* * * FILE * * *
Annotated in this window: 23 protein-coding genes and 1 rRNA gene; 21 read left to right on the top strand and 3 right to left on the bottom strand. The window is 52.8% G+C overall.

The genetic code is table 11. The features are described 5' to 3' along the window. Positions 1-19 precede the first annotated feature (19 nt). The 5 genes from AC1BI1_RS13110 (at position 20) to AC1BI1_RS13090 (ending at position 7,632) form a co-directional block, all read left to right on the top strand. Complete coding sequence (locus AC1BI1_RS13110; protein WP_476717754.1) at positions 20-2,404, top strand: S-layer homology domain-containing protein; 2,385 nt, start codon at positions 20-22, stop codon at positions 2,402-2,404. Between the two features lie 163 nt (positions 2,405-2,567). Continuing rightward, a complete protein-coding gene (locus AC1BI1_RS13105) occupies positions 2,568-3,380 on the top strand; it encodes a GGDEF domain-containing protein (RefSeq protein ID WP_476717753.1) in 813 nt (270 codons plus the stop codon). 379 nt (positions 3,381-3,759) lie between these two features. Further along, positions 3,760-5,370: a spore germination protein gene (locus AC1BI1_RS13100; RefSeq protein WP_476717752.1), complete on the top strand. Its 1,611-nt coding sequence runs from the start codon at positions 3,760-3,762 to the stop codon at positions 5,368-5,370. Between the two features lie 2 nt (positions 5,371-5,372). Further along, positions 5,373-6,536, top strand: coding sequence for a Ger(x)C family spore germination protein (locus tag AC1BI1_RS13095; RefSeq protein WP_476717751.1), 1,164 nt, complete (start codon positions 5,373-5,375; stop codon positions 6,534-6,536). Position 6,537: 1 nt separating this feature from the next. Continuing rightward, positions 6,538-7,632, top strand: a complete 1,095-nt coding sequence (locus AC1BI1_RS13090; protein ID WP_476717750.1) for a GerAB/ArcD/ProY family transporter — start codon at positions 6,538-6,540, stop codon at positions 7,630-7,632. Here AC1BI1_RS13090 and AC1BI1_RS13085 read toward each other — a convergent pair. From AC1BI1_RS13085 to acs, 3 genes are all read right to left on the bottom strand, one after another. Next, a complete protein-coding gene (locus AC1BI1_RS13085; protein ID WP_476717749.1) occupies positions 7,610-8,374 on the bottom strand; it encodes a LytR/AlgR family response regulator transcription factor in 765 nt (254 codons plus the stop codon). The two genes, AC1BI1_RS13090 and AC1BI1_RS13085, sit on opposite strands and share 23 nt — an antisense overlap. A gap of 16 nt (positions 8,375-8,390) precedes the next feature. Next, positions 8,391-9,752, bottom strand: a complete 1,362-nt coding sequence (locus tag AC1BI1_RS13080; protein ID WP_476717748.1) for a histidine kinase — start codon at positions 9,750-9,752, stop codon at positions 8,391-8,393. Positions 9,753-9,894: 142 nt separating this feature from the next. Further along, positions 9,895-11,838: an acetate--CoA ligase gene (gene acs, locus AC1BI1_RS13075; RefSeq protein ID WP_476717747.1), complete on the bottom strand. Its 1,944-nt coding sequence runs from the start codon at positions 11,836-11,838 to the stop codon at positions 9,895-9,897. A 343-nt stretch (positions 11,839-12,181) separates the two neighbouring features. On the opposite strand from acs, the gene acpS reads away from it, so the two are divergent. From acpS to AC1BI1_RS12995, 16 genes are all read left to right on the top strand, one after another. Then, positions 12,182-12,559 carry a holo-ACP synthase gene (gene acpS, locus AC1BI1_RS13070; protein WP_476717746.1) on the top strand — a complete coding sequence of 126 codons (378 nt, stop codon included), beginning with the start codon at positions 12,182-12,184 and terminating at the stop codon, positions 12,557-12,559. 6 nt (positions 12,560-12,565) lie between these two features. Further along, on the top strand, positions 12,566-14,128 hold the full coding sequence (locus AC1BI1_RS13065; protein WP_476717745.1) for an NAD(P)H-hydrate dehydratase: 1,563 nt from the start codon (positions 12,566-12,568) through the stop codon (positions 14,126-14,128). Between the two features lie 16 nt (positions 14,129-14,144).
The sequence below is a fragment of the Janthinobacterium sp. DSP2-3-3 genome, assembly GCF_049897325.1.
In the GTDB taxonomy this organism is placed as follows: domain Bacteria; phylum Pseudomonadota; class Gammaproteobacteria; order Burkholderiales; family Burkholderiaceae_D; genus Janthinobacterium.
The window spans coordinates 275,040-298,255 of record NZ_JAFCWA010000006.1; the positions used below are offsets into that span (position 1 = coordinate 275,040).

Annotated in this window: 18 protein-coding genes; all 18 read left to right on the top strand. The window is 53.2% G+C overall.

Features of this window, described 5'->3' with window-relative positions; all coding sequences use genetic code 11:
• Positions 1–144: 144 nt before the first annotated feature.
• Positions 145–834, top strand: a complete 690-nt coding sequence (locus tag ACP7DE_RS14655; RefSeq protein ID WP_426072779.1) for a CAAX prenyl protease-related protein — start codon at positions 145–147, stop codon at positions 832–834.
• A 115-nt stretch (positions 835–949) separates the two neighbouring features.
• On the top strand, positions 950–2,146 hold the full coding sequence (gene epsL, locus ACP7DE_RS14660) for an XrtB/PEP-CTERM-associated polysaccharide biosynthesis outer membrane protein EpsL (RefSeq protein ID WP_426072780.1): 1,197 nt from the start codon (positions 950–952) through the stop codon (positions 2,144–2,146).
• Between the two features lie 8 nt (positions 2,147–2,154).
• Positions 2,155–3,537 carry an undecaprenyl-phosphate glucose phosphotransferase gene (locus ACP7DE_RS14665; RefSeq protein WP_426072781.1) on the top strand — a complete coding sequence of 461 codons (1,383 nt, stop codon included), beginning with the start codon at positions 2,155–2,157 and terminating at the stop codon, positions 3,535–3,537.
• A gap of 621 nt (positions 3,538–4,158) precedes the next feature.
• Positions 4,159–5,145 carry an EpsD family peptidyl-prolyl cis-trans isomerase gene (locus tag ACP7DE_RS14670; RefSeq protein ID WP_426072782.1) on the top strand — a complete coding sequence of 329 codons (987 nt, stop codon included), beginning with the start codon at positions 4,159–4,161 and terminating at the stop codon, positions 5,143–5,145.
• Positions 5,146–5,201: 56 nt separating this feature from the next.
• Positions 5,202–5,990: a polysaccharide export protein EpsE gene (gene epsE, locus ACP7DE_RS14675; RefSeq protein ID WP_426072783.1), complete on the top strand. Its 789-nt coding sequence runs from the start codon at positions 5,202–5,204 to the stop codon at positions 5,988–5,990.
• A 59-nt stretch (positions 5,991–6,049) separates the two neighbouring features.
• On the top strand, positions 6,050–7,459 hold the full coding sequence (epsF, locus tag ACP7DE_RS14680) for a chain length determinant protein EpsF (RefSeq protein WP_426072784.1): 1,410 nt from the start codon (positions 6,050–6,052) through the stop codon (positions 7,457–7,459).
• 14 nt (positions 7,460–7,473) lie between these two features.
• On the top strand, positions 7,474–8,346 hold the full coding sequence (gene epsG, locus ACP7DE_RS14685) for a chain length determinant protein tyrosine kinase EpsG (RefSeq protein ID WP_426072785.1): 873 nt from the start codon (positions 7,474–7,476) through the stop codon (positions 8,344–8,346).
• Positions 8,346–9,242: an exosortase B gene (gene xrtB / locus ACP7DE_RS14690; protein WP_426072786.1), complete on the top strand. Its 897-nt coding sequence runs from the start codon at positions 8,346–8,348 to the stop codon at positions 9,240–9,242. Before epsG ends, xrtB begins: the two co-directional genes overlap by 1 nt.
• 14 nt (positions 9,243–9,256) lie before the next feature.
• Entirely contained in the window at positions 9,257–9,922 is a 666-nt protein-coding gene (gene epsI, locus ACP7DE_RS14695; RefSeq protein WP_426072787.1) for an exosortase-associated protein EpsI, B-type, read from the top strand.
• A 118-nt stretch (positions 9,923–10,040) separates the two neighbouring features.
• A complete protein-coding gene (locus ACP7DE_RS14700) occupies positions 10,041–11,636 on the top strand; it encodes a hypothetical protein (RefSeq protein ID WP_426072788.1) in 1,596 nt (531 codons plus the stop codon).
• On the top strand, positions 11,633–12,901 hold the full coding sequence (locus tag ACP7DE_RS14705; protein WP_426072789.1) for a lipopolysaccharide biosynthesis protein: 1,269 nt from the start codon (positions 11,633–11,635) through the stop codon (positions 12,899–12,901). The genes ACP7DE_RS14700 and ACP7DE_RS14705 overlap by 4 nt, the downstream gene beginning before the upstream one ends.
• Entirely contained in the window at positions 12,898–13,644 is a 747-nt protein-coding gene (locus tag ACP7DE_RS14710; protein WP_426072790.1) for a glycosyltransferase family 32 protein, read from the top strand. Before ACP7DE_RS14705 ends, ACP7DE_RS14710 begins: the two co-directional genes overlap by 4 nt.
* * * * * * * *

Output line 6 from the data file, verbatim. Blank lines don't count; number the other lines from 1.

Annotated in this window: 18 protein-coding genes; all 18 read left to right on the top strand. The window is 53.2% G+C overall.